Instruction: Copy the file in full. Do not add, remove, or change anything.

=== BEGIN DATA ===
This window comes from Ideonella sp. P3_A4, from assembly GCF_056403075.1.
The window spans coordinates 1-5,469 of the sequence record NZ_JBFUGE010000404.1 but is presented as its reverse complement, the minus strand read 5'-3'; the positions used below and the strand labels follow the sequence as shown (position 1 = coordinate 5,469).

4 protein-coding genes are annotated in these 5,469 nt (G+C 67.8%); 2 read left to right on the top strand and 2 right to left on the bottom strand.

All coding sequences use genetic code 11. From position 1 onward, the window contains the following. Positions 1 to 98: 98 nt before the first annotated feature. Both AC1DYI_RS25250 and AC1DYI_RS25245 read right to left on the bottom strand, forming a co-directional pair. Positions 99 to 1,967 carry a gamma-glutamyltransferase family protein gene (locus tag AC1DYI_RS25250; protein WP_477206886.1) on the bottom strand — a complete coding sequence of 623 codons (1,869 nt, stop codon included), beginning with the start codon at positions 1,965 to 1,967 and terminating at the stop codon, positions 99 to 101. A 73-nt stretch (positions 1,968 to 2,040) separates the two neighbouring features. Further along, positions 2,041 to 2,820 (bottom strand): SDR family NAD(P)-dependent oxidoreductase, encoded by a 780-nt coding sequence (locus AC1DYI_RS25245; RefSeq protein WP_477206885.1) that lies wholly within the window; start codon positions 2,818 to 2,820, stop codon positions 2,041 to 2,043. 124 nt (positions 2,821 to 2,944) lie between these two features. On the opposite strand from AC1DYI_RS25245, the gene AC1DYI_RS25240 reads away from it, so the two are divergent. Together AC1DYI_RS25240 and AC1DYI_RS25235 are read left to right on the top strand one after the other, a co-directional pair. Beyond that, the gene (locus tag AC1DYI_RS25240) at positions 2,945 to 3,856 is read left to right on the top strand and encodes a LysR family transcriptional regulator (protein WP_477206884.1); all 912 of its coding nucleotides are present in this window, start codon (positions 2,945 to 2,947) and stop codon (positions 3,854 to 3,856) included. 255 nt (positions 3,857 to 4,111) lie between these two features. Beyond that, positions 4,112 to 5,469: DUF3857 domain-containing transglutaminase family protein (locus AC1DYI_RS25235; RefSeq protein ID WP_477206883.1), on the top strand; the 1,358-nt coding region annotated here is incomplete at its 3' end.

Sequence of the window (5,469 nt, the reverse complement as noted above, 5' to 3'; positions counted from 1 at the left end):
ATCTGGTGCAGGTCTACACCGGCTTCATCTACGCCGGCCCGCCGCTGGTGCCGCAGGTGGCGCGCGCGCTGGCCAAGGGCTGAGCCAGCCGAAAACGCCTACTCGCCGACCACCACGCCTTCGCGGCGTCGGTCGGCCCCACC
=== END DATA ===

This window comes from Ideonella sp. P3_A4, from assembly GCF_056403075.1.
The window spans coordinates 1-5,469 of the sequence record NZ_JBFUGE010000404.1 but is presented as its reverse complement, the minus strand read 5'-3'; the positions used below and the strand labels follow the sequence as shown (position 1 = coordinate 5,469).

4 protein-coding genes are annotated in these 5,469 nt (G+C 67.8%); 2 read left to right on the top strand and 2 right to left on the bottom strand.

All coding sequences use genetic code 11. From position 1 onward, the window contains the following. Positions 1 to 98: 98 nt before the first annotated feature. Both AC1DYI_RS25250 and AC1DYI_RS25245 read right to left on the bottom strand, forming a co-directional pair. Positions 99 to 1,967 carry a gamma-glutamyltransferase family protein gene (locus tag AC1DYI_RS25250; protein WP_477206886.1) on the bottom strand — a complete coding sequence of 623 codons (1,869 nt, stop codon included), beginning with the start codon at positions 1,965 to 1,967 and terminating at the stop codon, positions 99 to 101. A 73-nt stretch (positions 1,968 to 2,040) separates the two neighbouring features. Further along, positions 2,041 to 2,820 (bottom strand): SDR family NAD(P)-dependent oxidoreductase, encoded by a 780-nt coding sequence (locus AC1DYI_RS25245; RefSeq protein WP_477206885.1) that lies wholly within the window; start codon positions 2,818 to 2,820, stop codon positions 2,041 to 2,043. 124 nt (positions 2,821 to 2,944) lie between these two features. On the opposite strand from AC1DYI_RS25245, the gene AC1DYI_RS25240 reads away from it, so the two are divergent. Together AC1DYI_RS25240 and AC1DYI_RS25235 are read left to right on the top strand one after the other, a co-directional pair. Beyond that, the gene (locus tag AC1DYI_RS25240) at positions 2,945 to 3,856 is read left to right on the top strand and encodes a LysR family transcriptional regulator (protein WP_477206884.1); all 912 of its coding nucleotides are present in this window, start codon (positions 2,945 to 2,947) and stop codon (positions 3,854 to 3,856) included. 255 nt (positions 3,857 to 4,111) lie between these two features. Beyond that, positions 4,112 to 5,469: DUF3857 domain-containing transglutaminase family protein (locus AC1DYI_RS25235; RefSeq protein ID WP_477206883.1), on the top strand; the 1,358-nt coding region annotated here is incomplete at its 3' end.

Sequence of the window (5,469 nt, the reverse complement as noted above, 5' to 3'; positions counted from 1 at the left end):
ATCTGGTGCAGGTCTACACCGGCTTCATCTACGCCGGCCCGCCGCTGGTGCCGCAGGTGGCGCGCGCGCTGGCCAAGGGCTGAGCCAGCCGAAAACGCCTACTCGCCGACCACCACGCCTTCGCGGCGTCGGTCGGCCCCACC